For Brooklyn's MEN, Politics and Disco Make the Agenda

Photo: Gender roles. A former member of electropop band Le Tigre, singer JD Samson, along with her new band MEN, brings feminism and gender issues to the forefront of her music.
CASS BIRD/Courtesy
Gender roles. A former member of electropop band Le Tigre, singer JD Samson, along with her new band MEN, brings feminism and gender issues to the forefront of her music.





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A walking contradiction, MEN distinguish themselves with their smooth blend of dance floor beats that convey serious overtones. Politics, the economy, gender confusion - no topic is off-limits for the Brooklyn-based electronic group. Delivering music that challenges, MEN express political stances with tight synths and disco beats. With a recent debut under their belt and a nationwide tour in the works, MEN are still exploring their newfound fame. In a brief chat before MEN's set at Rickshaw Stop last Friday night, lead singer JD Samson provided insight into the group's background and aspirations, as well as her own personal motivations.

As a former member of the feminist group Le Tigre, Samson is no stranger to the music industry. But when Le Tigre embarked an indefinite hiatus, Samson found herself at a bewildered standstill. "I was occupationally challenged," said Samson. "(After) DJing for a long time, I decided to start making original music and found wonderful people to make it with." Since its origins in 2007, MEN have exchanged bandmates as members flitted in and out, leaving unique contributions in their wake. The group's current make-up comprises of Samson and guitarists Michael O'Neill and Ginger Brooks Takahashi.

MEN create music with an agenda, making them a refreshing listen when compared to contemporary artists' preference for using songs to lament about personal issues. Stemming from a "feminist confidence-boosting strategy," MEN's name refers to developing a male perspective. It has now grown to become a marker of "the way MEN feel about gender fluidity." Striking content and pulsating beats combine to deliver a sound that is entertaining yet enlightening. "We are radical forward people that want to talk about what we are thinking about," said Samson.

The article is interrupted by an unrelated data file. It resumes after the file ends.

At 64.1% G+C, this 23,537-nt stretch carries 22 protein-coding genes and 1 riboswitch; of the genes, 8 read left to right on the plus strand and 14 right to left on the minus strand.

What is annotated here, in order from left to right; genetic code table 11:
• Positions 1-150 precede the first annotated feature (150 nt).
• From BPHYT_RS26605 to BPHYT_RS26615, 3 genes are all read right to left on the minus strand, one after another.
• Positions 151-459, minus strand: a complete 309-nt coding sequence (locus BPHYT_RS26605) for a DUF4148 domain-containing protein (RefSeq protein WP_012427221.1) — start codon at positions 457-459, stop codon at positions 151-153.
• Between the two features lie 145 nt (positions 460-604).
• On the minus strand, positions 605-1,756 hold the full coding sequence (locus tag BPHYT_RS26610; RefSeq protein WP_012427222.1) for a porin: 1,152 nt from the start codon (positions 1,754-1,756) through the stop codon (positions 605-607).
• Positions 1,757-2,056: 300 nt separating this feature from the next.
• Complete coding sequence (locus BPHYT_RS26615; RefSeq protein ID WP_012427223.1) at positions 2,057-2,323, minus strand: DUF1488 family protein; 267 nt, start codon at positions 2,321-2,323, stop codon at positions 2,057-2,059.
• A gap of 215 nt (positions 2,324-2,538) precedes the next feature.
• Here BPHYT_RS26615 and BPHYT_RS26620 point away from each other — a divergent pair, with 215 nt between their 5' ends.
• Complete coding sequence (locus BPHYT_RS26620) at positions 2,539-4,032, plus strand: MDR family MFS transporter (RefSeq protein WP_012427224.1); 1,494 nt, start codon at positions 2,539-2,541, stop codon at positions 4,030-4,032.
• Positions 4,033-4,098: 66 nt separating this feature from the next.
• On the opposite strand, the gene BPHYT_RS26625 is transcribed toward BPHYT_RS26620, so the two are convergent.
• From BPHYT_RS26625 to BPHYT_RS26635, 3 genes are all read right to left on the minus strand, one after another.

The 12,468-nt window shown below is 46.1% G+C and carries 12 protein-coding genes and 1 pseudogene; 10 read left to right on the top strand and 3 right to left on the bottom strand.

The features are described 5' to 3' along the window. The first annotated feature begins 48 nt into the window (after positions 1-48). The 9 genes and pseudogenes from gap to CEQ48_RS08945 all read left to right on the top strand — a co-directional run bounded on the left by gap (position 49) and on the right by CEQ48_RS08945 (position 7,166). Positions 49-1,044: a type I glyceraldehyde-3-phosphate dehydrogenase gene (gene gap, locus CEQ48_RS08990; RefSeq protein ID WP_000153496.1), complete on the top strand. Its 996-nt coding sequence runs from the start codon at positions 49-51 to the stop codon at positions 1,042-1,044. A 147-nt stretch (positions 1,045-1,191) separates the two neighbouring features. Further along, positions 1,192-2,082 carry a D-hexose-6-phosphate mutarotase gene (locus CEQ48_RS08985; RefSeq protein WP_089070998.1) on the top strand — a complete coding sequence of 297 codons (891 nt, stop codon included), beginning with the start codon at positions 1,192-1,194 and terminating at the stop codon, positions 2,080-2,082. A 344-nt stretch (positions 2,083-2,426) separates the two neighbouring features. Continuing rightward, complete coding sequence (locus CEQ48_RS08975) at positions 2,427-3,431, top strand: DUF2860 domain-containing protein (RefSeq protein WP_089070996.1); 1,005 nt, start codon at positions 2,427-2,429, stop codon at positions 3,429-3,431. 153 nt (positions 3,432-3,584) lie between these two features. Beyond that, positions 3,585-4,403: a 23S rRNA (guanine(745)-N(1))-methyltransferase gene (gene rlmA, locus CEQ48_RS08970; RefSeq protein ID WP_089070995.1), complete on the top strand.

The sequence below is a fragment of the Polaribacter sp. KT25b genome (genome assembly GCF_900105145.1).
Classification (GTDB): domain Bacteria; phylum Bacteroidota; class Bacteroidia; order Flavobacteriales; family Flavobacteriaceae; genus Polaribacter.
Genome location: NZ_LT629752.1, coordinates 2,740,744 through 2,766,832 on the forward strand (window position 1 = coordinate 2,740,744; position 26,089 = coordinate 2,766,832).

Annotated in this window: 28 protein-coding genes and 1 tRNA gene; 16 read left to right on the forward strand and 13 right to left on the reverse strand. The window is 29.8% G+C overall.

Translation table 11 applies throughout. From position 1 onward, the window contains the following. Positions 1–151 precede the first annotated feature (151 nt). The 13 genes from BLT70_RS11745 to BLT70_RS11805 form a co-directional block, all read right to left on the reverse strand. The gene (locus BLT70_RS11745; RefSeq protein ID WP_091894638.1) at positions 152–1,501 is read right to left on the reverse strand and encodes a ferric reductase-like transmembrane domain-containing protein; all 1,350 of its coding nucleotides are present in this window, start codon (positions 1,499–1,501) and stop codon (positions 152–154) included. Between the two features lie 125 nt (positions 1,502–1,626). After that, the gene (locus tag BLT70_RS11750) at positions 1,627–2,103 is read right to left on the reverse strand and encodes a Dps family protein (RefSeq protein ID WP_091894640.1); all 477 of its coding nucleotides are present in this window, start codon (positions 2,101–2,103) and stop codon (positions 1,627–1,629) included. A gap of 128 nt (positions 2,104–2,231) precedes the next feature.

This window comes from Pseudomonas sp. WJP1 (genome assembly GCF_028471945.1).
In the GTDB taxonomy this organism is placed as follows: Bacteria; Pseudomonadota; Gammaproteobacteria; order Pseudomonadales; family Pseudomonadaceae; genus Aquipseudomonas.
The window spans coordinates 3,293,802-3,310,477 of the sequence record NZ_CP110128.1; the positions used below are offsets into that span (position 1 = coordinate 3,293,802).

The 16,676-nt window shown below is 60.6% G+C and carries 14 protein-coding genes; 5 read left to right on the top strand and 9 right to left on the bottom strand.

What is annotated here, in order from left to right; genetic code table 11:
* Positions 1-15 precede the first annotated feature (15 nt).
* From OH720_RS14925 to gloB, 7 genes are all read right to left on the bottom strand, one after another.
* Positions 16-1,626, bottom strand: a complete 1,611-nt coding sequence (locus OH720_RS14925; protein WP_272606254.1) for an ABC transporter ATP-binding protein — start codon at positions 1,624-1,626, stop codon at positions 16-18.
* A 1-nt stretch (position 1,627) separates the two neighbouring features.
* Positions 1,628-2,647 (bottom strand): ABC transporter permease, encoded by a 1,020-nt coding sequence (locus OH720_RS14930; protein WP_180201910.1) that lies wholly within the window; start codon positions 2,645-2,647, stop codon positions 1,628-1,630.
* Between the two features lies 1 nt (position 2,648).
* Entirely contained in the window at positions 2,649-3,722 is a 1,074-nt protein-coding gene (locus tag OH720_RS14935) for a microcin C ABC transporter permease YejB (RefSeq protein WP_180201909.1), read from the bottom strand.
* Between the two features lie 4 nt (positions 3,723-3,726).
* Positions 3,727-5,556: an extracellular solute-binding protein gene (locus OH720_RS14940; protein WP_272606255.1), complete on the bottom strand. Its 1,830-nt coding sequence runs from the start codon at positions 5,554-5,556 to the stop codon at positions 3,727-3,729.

Talk About Body, the band's recently released debut, showcases the marrying of strong ideals and dance floor rhythms. With lyrics such as "I'm gonna fuck my friends to get a little tiny baby/and raise our kids/radical politics," the album is unabashed and filled with blatantly sexual connotations. The messages MEN convey may be frank and controversial, but their ingenuity lies in the irresistible, pulsating bursts of electronic bliss. Despite chants of "Don't give me another war," the blithe dance overtones are what keep the music from becoming self-righteous.

In hindsight, Samson believes that there is no better genre to convey such loaded content than through electronic. Cultivating some of the most interactive fans and calling for a high level of energy, dance music culture fascinates Samson because of its instant accessibility. "I love looking at the audience and seeing people that are just gone," said Samson. MEN draw upon this aspect, succeeding in its discussion of politics, gender roles and materialism without coming off as pompous or preachy.

Ultimately, Samson indicated, MEN stemmed from a need to discuss issues surfacing the LGBT community. Despite years of producing music and being immersed in the spotlight, Samson is still figuring her role as a proponent. Called a leader and an icon, she is careful not to fall victim to stereotypes. "It'd be pretty depressing if I were trying to live up to an expectation," said the singer. "I've been trying to do the opposite and pretend like that's not true." She receives wide support for her music but she returns the favor, helping fans establish their gender and identity. "I know I can't be a politician," said Samson. "But it's important (for fans) to know that my heart is in the right place."


Cynthia Kang is the lead music critic. Contact her at [email protected]



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